Zorba's Taverna on Urbanspoon

Getting All Sazzed Up

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Today, I’m going to write you a blog post you can’t refuse to read.  If you have a hunger that cannot be satisfied with a typical burger or fried chicken joint, I found Sazio in Delray Beach.  It’s an Italian eatery that truly believes in the idea of abbondanza or abundance as I “quickly” found out.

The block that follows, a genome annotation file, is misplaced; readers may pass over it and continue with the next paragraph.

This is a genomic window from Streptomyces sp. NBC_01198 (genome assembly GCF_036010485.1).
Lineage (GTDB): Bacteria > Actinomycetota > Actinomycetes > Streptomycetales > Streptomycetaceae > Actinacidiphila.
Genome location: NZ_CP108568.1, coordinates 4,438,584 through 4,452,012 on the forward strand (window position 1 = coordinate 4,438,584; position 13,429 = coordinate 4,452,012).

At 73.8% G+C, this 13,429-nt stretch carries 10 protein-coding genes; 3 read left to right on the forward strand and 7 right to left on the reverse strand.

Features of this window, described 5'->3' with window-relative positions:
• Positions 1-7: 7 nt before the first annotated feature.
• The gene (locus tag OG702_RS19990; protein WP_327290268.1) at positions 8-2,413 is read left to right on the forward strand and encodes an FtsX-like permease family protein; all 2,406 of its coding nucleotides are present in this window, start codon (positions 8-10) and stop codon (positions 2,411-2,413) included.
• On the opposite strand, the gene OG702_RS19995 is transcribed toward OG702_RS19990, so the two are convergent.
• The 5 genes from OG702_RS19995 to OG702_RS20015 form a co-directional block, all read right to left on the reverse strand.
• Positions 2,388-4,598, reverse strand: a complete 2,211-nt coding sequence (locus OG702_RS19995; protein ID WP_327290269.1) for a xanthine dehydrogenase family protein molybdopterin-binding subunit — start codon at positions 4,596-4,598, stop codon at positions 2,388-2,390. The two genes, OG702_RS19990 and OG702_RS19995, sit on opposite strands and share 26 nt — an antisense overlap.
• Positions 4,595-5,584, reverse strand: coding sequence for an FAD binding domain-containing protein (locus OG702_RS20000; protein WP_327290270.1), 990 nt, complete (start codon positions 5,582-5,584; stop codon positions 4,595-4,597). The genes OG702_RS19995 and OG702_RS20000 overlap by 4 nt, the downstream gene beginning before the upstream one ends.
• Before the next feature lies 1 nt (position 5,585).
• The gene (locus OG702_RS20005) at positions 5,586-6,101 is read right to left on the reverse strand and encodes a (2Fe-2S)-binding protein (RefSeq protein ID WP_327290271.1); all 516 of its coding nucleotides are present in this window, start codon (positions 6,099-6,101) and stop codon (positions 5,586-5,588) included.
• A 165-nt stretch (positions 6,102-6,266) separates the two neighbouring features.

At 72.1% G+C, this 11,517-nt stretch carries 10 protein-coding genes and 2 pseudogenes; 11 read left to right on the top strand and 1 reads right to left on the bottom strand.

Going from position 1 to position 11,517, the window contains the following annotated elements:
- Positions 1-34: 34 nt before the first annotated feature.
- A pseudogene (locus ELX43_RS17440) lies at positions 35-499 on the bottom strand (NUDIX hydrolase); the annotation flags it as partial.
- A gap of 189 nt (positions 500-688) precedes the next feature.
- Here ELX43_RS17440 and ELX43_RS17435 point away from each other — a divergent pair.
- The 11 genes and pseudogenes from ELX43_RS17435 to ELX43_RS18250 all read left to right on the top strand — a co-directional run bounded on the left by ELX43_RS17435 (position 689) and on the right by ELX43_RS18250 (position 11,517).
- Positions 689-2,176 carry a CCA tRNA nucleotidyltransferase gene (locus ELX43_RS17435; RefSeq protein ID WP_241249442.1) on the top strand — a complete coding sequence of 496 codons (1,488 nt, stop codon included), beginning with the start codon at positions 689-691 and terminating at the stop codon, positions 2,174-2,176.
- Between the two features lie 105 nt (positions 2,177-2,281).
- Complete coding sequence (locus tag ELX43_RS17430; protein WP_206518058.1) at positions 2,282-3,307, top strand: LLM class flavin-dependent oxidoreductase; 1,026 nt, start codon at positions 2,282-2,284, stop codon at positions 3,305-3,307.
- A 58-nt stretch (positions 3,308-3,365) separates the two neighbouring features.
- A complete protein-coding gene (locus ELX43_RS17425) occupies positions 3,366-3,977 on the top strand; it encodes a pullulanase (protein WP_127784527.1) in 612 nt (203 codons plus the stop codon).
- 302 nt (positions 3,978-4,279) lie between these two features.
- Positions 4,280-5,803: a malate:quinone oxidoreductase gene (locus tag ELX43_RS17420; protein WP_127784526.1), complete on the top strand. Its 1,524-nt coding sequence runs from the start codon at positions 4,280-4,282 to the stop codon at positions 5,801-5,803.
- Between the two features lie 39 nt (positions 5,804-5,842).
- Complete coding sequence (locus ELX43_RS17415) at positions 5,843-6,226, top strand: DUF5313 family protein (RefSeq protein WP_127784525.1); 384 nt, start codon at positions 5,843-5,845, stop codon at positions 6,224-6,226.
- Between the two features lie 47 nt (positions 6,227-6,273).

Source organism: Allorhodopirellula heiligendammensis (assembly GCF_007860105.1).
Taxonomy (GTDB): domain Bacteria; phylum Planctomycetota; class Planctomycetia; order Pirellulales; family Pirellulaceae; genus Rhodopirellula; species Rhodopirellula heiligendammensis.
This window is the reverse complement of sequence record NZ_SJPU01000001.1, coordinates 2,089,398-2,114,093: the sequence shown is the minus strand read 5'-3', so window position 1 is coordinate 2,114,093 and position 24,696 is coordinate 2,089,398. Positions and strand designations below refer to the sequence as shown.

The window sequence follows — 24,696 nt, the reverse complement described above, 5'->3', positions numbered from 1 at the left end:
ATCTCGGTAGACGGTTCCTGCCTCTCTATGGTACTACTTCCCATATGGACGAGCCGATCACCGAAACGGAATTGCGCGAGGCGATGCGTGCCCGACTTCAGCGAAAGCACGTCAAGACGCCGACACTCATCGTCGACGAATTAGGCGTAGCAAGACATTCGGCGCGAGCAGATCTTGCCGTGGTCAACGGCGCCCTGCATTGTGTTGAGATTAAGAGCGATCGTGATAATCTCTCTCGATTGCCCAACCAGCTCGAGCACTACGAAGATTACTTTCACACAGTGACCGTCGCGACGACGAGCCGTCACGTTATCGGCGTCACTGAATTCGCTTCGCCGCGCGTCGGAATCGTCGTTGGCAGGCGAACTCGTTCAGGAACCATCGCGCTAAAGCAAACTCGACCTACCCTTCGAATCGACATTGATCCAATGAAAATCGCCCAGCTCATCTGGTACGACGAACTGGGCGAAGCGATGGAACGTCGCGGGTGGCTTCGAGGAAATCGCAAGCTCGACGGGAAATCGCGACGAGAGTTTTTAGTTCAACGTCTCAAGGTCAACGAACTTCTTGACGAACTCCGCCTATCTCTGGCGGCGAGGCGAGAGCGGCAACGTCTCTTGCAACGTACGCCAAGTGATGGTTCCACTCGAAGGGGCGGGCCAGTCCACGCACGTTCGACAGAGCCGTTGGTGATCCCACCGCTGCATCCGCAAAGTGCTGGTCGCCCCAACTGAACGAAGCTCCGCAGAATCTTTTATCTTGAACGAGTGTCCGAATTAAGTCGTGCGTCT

After working my way through Delray’s various food genres, I was in the mood to mangia some good Italian food.  While I did see that there were various pizzerias up and down the happening Atlantic Avenue, I wanted to see if there was any restaurants that could take on more substantial representatives of the Italian food famiglia.  This is where Sazio came into the picture.  It was a bit further away from the beach, but that didn’t mean that they weren’t doing booming business the night I visited.IMG_2944  They have both indoor and outdoor seating, and I opted for the latter due to Delray’s impeccable weather even at night.  The robotic but seemingly warm hostess told me it would be another 15 minutes for a table, but I saw there was a two-top (two person table in non-restaurantese) open on the patio.  Having worked as a host in a restaurant before, I wasn’t going to hassle her about the table being open since I knew there were other seating arrangements they might use that table for.  So I settled on looking at the menu while I waited.  I could see they had a litany of sandwiches, salads, pastas, pizzas, and entrees.  However, I was sad they didn’t really have any standards from Chicago like chicken saltimbocca or chicken vesuvio.  Eventually, I was seated, but I had to once again wait at least 5 minutes for someone to come to my table similar to Lemongrass Bistro in my previous post.  It seems that service is overall bit slower in the South compared to the North.  Thankfully, I knew I wanted the chicken bruschetta sandwich ($10), so I just had to choose a drink.  I went for a glass of the Ruffino Chianti 2009 that had fruity notes but a definite acidic bite for an aftertaste.  As for my meal, it eventually came out, and it was quite intimidating.  I think they might have sandwiched two full chickens between the fluffy, crustacular ciabatta bun halves.IMG_2941  I slowly unhinged my jaw to take a bite, and after the first chomp I was impressed.  Not only did they have monstrously large pieces of chicken breast in the sandwich but also a tomato relish, slices of fresh buffalo mozzarella, delicate arugula, and a balsamic glaze atop the mountain of greens to add a slight tang to the more mild mannered meal. IMG_2939 The side salad was good but was a mere footnote when compared to the behemoth it shared a plate with.  Sazio managed to reinvent a classic Italian antipasto with real gusto that left me one felice (happy) diner.